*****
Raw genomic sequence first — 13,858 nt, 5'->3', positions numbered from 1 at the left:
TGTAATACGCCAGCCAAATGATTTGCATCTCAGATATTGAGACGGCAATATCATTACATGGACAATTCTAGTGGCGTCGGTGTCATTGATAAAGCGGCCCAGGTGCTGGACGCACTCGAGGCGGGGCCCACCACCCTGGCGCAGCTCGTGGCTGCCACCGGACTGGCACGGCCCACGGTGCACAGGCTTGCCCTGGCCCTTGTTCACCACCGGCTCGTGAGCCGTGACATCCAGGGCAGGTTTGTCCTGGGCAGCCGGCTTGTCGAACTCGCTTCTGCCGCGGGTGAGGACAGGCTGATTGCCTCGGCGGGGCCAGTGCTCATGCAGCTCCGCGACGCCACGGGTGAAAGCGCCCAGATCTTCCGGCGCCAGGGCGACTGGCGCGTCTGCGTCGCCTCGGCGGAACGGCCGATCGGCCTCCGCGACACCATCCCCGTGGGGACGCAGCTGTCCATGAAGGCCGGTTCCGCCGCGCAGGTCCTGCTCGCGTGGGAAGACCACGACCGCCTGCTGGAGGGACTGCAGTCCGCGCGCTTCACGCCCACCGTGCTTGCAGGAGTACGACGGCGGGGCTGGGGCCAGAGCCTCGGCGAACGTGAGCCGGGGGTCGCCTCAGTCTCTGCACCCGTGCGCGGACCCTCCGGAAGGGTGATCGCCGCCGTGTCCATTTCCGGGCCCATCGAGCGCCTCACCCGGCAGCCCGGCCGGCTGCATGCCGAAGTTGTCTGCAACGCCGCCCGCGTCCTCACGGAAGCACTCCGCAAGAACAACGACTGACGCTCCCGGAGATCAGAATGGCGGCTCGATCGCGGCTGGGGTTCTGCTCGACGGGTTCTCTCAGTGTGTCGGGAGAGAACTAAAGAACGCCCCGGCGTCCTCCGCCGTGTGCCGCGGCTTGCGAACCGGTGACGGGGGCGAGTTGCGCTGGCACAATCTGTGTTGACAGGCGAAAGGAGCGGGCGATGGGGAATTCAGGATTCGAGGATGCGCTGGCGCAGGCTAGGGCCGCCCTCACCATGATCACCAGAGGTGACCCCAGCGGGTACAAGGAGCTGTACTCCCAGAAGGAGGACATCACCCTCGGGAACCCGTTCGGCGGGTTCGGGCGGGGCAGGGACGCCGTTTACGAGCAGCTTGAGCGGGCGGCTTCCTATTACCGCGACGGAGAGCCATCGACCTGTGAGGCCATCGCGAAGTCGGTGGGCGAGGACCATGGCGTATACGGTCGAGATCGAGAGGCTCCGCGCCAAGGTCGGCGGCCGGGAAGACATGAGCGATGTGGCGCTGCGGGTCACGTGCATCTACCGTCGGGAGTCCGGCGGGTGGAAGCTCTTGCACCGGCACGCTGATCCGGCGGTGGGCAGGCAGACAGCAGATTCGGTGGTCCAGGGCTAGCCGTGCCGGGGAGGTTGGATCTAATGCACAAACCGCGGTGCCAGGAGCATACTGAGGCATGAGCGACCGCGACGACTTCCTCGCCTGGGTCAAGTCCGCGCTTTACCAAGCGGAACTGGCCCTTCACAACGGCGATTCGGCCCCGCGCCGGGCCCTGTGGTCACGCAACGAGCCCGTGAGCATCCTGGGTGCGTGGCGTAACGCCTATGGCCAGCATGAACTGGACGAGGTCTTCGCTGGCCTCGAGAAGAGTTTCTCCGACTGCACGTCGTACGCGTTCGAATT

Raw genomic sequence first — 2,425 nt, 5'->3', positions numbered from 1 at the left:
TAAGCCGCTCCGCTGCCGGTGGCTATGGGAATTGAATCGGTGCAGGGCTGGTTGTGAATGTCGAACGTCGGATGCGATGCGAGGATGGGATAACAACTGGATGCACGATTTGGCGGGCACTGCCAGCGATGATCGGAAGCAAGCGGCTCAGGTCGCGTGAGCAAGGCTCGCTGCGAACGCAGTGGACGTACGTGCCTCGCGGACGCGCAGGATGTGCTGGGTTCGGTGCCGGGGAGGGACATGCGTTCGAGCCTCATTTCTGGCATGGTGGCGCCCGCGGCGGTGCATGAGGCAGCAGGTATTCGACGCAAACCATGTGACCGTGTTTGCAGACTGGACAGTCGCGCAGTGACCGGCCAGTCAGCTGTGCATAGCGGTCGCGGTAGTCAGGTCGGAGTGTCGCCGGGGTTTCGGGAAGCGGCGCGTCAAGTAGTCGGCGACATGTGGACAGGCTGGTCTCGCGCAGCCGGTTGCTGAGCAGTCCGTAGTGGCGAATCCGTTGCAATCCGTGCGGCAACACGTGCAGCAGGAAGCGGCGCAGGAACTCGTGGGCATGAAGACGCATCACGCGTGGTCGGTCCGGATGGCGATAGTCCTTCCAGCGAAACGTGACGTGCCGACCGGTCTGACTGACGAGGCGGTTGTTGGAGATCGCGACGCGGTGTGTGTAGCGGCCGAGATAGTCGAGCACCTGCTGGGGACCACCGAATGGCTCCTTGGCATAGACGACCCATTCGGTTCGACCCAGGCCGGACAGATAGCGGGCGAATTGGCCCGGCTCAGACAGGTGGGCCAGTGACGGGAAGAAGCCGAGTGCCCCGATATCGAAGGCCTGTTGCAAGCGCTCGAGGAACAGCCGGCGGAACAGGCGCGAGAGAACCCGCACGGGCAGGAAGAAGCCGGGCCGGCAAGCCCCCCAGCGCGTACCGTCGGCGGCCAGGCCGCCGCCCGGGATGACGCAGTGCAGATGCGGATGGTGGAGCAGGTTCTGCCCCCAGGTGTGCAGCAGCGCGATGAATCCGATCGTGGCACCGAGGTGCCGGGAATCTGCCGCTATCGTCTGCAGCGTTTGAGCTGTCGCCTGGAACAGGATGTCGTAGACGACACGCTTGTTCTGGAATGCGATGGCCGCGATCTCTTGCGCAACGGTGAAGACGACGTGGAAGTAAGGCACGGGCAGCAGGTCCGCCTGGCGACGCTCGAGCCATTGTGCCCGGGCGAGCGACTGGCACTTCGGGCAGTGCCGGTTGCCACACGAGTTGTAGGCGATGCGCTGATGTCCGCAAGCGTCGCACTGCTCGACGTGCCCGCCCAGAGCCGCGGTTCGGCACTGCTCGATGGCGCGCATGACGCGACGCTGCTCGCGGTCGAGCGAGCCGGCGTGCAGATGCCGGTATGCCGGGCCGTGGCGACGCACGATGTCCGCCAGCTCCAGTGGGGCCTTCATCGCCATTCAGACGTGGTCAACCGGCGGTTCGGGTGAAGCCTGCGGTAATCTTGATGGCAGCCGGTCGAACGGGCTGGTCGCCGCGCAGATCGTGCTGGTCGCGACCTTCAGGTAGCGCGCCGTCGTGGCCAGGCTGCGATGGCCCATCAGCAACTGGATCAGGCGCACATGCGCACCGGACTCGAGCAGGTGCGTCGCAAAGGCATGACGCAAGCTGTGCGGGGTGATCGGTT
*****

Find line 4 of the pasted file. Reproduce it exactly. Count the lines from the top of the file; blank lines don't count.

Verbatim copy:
TAAGCCGCTCCGCTGCCGGTGGCTATGGGAATTGAATCGGTGCAGGGCTGGTTGTGAATGTCGAACGTCGGATGCGATGCGAGGATGGGATAACAACTGGATGCACGATTTGGCGGGCACTGCCAGCGATGATCGGAAGCAAGCGGCTCAGGTCGCGTGAGCAAGGCTCGCTGCGAACGCAGTGGACGTACGTGCCTCGCGGACGCGCAGGATGTGCTGGGTTCGGTGCCGGGGAGGGACATGCGTTCGAGCCTCATTTCTGGCATGGTGGCGCCCGCGGCGGTGCATGAGGCAGCAGGTATTCGACGCAAACCATGTGACCGTGTTTGCAGACTGGACAGTCGCGCAGTGACCGGCCAGTCAGCTGTGCATAGCGGTCGCGGTAGTCAGGTCGGAGTGTCGCCGGGGTTTCGGGAAGCGGCGCGTCAAGTAGTCGGCGACATGTGGACAGGCTGGTCTCGCGCAGCCGGTTGCTGAGCAGTCCGTAGTGGCGAATCCGTTGCAATCCGTGCGGCAACACGTGCAGCAGGAAGCGGCGCAGGAACTCGTGGGCATGAAGACGCATCACGCGTGGTCGGTCCGGATGGCGATAGTCCTTCCAGCGAAACGTGACGTGCCGACCGGTCTGACTGACGAGGCGGTTGTTGGAGATCGCGACGCGGTGTGTGTAGCGGCCGAGATAGTCGAGCACCTGCTGGGGACCACCGAATGGCTCCTTGGCATAGACGACCCATTCGGTTCGACCCAGGCCGGACAGATAGCGGGCGAATTGGCCCGGCTCAGACAGGTGGGCCAGTGACGGGAAGAAGCCGAGTGCCCCGATATCGAAGGCCTGTTGCAAGCGCTCGAGGAACAGCCGGCGGAACAGGCGCGAGAGAACCCGCACGGGCAGGAAGAAGCCGGGCCGGCAAGCCCCCCAGCGCGTACCGTCGGCGGCCAGGCCGCCGCCCGGGATGACGCAGTGCAGATGCGGATGGTGGAGCAGGTTCTGCCCCCAGGTGTGCAGCAGCGCGATGAATCCGATCGTGGCACCGAGGTGCCGGGAATCTGCCGCTATCGTCTGCAGCGTTTGAGCTGTCGCCTGGAACAGGATGTCGTAGACGACACGCTTGTTCTGGAATGCGATGGCCGCGATCTCTTGCGCAACGGTGAAGACGACGTGGAAGTAAGGCACGGGCAGCAGGTCCGCCTGGCGACGCTCGAGCCATTGTGCCCGGGCGAGCGACTGGCACTTCGGGCAGTGCCGGTTGCCACACGAGTTGTAGGCGATGCGCTGATGTCCGCAAGCGTCGCACTGCTCGACGTGCCCGCCCAGAGCCGCGGTTCGGCACTGCTCGATGGCGCGCATGACGCGACGCTGCTCGCGGTCGAGCGAGCCGGCGTGCAGATGCCGGTATGCCGGGCCGTGGCGACGCACGATGTCCGCCAGCTCCAGTGGGGCCTTCATCGCCATTCAGACGTGGTCAACCGGCGGTTCGGGTGAAGCCTGCGGTAATCTTGATGGCAGCCGGTCGAACGGGCTGGTCGCCGCGCAGATCGTGCTGGTCGCGACCTTCAGGTAGCGCGCCGTCGTGGCCAGGCTGCGATGGCCCATCAGCAACTGGATCAGGCGCACATGCGCACCGGACTCGAGCAGGTGCGTCGCAAAGGCATGACGCAAGCTGTGCGGGGTGATCGGTT